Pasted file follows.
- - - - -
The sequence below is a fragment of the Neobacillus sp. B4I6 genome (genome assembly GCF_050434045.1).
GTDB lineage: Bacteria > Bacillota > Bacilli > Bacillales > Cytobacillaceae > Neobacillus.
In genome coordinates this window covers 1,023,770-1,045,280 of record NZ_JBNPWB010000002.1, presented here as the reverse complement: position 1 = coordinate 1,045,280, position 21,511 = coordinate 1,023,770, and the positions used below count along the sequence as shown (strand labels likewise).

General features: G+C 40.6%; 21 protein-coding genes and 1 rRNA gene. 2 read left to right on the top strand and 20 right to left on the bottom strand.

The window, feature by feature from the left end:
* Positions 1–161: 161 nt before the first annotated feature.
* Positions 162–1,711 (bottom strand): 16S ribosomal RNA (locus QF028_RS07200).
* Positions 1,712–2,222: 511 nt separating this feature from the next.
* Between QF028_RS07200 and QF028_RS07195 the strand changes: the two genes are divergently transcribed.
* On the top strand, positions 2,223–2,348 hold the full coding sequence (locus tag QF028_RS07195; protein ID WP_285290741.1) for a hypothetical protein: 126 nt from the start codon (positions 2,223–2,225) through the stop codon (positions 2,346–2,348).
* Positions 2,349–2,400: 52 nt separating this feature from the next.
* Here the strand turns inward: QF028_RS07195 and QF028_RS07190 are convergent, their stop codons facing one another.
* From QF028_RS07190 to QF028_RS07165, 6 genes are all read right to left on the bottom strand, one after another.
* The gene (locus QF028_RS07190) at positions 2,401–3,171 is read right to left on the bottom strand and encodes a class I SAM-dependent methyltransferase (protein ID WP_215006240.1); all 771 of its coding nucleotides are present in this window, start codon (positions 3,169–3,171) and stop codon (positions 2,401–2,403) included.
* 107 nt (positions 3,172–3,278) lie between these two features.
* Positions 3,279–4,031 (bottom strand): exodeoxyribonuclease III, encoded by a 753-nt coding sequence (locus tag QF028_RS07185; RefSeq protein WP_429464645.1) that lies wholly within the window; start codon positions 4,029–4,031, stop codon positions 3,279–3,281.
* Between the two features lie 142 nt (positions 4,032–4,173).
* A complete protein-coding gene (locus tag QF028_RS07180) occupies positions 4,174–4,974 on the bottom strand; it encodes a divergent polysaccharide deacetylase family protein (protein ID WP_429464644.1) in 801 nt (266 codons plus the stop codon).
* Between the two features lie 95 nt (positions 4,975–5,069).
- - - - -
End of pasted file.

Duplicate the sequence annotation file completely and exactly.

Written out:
The sequence below is a fragment of the Neobacillus sp. B4I6 genome (genome assembly GCF_050434045.1).
GTDB lineage: Bacteria > Bacillota > Bacilli > Bacillales > Cytobacillaceae > Neobacillus.
In genome coordinates this window covers 1,023,770-1,045,280 of record NZ_JBNPWB010000002.1, presented here as the reverse complement: position 1 = coordinate 1,045,280, position 21,511 = coordinate 1,023,770, and the positions used below count along the sequence as shown (strand labels likewise).

General features: G+C 40.6%; 21 protein-coding genes and 1 rRNA gene. 2 read left to right on the top strand and 20 right to left on the bottom strand.

The window, feature by feature from the left end:
* Positions 1–161: 161 nt before the first annotated feature.
* Positions 162–1,711 (bottom strand): 16S ribosomal RNA (locus QF028_RS07200).
* Positions 1,712–2,222: 511 nt separating this feature from the next.
* Between QF028_RS07200 and QF028_RS07195 the strand changes: the two genes are divergently transcribed.
* On the top strand, positions 2,223–2,348 hold the full coding sequence (locus tag QF028_RS07195; protein ID WP_285290741.1) for a hypothetical protein: 126 nt from the start codon (positions 2,223–2,225) through the stop codon (positions 2,346–2,348).
* Positions 2,349–2,400: 52 nt separating this feature from the next.
* Here the strand turns inward: QF028_RS07195 and QF028_RS07190 are convergent, their stop codons facing one another.
* From QF028_RS07190 to QF028_RS07165, 6 genes are all read right to left on the bottom strand, one after another.
* The gene (locus QF028_RS07190) at positions 2,401–3,171 is read right to left on the bottom strand and encodes a class I SAM-dependent methyltransferase (protein ID WP_215006240.1); all 771 of its coding nucleotides are present in this window, start codon (positions 3,169–3,171) and stop codon (positions 2,401–2,403) included.
* 107 nt (positions 3,172–3,278) lie between these two features.
* Positions 3,279–4,031 (bottom strand): exodeoxyribonuclease III, encoded by a 753-nt coding sequence (locus tag QF028_RS07185; RefSeq protein WP_429464645.1) that lies wholly within the window; start codon positions 4,029–4,031, stop codon positions 3,279–3,281.
* Between the two features lie 142 nt (positions 4,032–4,173).
* A complete protein-coding gene (locus tag QF028_RS07180) occupies positions 4,174–4,974 on the bottom strand; it encodes a divergent polysaccharide deacetylase family protein (protein ID WP_429464644.1) in 801 nt (266 codons plus the stop codon).
* Between the two features lie 95 nt (positions 4,975–5,069).